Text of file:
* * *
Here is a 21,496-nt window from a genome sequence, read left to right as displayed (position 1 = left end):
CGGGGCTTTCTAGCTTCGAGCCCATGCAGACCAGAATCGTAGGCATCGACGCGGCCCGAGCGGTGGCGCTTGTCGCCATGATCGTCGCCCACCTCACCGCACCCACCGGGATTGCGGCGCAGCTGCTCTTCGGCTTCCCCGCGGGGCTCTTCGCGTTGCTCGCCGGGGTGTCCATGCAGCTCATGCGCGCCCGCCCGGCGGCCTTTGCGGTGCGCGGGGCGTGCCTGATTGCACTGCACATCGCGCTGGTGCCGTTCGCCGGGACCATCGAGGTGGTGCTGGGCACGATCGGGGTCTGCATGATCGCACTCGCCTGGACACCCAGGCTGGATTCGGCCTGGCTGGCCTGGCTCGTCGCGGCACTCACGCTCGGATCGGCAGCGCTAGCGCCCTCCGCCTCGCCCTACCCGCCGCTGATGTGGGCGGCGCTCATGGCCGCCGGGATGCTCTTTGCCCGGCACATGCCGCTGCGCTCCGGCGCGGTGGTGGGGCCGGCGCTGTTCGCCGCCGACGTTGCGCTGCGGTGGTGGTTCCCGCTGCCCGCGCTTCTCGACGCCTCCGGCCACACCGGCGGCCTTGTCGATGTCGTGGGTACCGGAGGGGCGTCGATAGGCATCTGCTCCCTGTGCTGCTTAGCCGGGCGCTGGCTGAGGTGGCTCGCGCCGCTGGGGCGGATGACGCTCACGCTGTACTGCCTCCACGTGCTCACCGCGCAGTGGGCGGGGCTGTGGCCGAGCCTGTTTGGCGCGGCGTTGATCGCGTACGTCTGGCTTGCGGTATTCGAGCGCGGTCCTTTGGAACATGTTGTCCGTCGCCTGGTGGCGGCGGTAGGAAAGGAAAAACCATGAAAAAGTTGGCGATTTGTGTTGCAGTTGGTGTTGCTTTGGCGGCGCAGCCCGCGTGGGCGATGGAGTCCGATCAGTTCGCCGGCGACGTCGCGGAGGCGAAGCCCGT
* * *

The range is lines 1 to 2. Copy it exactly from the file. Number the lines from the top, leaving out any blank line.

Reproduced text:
Here is a 21,496-nt window from a genome sequence, read left to right as displayed (position 1 = left end):
CGGGGCTTTCTAGCTTCGAGCCCATGCAGACCAGAATCGTAGGCATCGACGCGGCCCGAGCGGTGGCGCTTGTCGCCATGATCGTCGCCCACCTCACCGCACCCACCGGGATTGCGGCGCAGCTGCTCTTCGGCTTCCCCGCGGGGCTCTTCGCGTTGCTCGCCGGGGTGTCCATGCAGCTCATGCGCGCCCGCCCGGCGGCCTTTGCGGTGCGCGGGGCGTGCCTGATTGCACTGCACATCGCGCTGGTGCCGTTCGCCGGGACCATCGAGGTGGTGCTGGGCACGATCGGGGTCTGCATGATCGCACTCGCCTGGACACCCAGGCTGGATTCGGCCTGGCTGGCCTGGCTCGTCGCGGCACTCACGCTCGGATCGGCAGCGCTAGCGCCCTCCGCCTCGCCCTACCCGCCGCTGATGTGGGCGGCGCTCATGGCCGCCGGGATGCTCTTTGCCCGGCACATGCCGCTGCGCTCCGGCGCGGTGGTGGGGCCGGCGCTGTTCGCCGCCGACGTTGCGCTGCGGTGGTGGTTCCCGCTGCCCGCGCTTCTCGACGCCTCCGGCCACACCGGCGGCCTTGTCGATGTCGTGGGTACCGGAGGGGCGTCGATAGGCATCTGCTCCCTGTGCTGCTTAGCCGGGCGCTGGCTGAGGTGGCTCGCGCCGCTGGGGCGGATGACGCTCACGCTGTACTGCCTCCACGTGCTCACCGCGCAGTGGGCGGGGCTGTGGCCGAGCCTGTTTGGCGCGGCGTTGATCGCGTACGTCTGGCTTGCGGTATTCGAGCGCGGTCCTTTGGAACATGTTGTCCGTCGCCTGGTGGCGGCGGTAGGAAAGGAAAAACCATGAAAAAGTTGGCGATTTGTGTTGCAGTTGGTGTTGCTTTGGCGGCGCAGCCCGCGTGGGCGATGGAGTCCGATCAGTTCGCCGGCGACGTCGCGGAGGCGAAGCCCGT